Sand island on Munda
Phase One XF 150MP, 80mm Schneider lens, f3.5 @ 1/4000 second, ISO 200
Over the years, I've had some wonderful discussions with Tony Hewitt, Christian Fletcher and Les Walkling about the best time of day to shoot aerials.
On our original Shark Bay ND5 project (spearheaded by Christian's brother and remarkable filmmaker, Michael), Tony and Christian were pretty keen to be in the air during the middle parts of the day, claiming you could get better colour out of the water. In comparison, they suggested back then (I don't want to put words into their mouths today), if the sun was too close to the horizon, the light didn't penetrate the water and there was less colour.
I had a different view, preferring to shoot with the low light because of the shadows that were thrown. Of course, over the flat landscape of Shark Bay, there wasn't much relief to throw any shadows at all, but Les and I delighted in a long flight around Dirk Hartog island in the late afternoon light. We were in trouble with Tony and Christian for being away for so long, but only a couple of days later when they saw what we had shot and they missed!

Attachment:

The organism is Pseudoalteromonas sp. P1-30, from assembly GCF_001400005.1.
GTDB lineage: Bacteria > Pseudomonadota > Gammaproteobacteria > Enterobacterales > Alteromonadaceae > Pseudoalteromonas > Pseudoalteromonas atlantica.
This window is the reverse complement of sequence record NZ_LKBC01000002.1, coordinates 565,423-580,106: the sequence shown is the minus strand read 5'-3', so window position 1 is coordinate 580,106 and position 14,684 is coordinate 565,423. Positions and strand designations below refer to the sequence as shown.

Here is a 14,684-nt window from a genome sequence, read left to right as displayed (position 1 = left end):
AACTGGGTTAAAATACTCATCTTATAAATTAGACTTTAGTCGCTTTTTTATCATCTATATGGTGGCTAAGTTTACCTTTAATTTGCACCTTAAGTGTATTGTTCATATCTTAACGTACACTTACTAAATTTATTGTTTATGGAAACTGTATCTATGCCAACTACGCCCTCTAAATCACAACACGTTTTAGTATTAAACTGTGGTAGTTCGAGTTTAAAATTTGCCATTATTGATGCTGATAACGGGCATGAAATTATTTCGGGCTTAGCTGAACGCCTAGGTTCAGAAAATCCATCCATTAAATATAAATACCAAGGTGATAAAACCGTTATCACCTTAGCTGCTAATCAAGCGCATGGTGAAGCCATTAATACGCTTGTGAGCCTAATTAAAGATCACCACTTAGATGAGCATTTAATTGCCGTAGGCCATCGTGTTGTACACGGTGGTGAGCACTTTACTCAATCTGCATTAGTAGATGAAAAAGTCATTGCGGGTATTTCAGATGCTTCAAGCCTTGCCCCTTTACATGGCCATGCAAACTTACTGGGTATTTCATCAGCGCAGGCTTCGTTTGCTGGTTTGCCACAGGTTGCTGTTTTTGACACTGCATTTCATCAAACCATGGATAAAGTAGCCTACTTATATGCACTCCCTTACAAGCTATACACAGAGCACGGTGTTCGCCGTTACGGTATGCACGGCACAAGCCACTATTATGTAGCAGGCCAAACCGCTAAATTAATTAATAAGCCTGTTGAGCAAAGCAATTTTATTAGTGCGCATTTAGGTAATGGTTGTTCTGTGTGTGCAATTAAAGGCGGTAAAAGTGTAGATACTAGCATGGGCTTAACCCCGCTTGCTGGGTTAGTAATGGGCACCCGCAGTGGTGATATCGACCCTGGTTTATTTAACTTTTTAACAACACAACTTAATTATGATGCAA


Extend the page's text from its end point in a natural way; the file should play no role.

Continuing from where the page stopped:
I'm sure there are different versions of this story, but I'm the one writing the blog. And this photo? It was taken on a recent photo tour where I was a guest of Wanderlust Photography and Robin and Tim Moon. They've just sent me an invoice for the extra flight time (how can you resist in this part of the world), so I figured I should make it worthwhile and share an image that you won't find if you're shooting in the middle of the day.
So, what are my favourite times of day to shoot from the air? And why?
Shadows can make a landscape, whether shooting from the ground or the air. If I have a choice, I prefer to shoot by first light and late light, even from the air. And if I need to bring out some more colour hidden beneath the surface of the ocean or a lake, I can always use post-production. But don't tell Tony and Christian - I like to let them sleep in!